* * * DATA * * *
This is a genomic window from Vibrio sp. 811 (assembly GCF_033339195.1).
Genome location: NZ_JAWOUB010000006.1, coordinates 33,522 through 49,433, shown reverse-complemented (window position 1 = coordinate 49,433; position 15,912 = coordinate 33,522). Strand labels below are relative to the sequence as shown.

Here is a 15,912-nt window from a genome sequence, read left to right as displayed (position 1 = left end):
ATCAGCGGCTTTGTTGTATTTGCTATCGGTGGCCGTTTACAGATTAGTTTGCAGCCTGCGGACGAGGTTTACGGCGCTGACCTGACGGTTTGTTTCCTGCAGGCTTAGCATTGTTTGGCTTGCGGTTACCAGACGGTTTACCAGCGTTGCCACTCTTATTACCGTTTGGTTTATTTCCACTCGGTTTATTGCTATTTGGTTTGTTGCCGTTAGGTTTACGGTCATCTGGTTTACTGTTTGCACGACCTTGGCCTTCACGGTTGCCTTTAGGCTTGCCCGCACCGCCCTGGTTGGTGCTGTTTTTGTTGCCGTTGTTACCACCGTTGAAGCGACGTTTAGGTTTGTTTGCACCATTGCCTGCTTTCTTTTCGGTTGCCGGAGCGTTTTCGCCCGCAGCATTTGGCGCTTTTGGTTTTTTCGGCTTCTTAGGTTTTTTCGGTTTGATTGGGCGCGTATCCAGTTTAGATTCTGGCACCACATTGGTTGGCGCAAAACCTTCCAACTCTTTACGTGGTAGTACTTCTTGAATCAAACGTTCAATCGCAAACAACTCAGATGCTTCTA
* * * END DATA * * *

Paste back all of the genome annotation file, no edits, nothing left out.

This is a genomic window from Vibrio sp. 811 (assembly GCF_033339195.1).
Genome location: NZ_JAWOUB010000006.1, coordinates 33,522 through 49,433, shown reverse-complemented (window position 1 = coordinate 49,433; position 15,912 = coordinate 33,522). Strand labels below are relative to the sequence as shown.

Here is a 15,912-nt window from a genome sequence, read left to right as displayed (position 1 = left end):
ATCAGCGGCTTTGTTGTATTTGCTATCGGTGGCCGTTTACAGATTAGTTTGCAGCCTGCGGACGAGGTTTACGGCGCTGACCTGACGGTTTGTTTCCTGCAGGCTTAGCATTGTTTGGCTTGCGGTTACCAGACGGTTTACCAGCGTTGCCACTCTTATTACCGTTTGGTTTATTTCCACTCGGTTTATTGCTATTTGGTTTGTTGCCGTTAGGTTTACGGTCATCTGGTTTACTGTTTGCACGACCTTGGCCTTCACGGTTGCCTTTAGGCTTGCCCGCACCGCCCTGGTTGGTGCTGTTTTTGTTGCCGTTGTTACCACCGTTGAAGCGACGTTTAGGTTTGTTTGCACCATTGCCTGCTTTCTTTTCGGTTGCCGGAGCGTTTTCGCCCGCAGCATTTGGCGCTTTTGGTTTTTTCGGCTTCTTAGGTTTTTTCGGTTTGATTGGGCGCGTATCCAGTTTAGATTCTGGCACCACATTGGTTGGCGCAAAACCTTCCAACTCTTTACGTGGTAGTACTTCTTGAATCAAACGTTCAATCGCAAACAACTCAGATGCTTCTA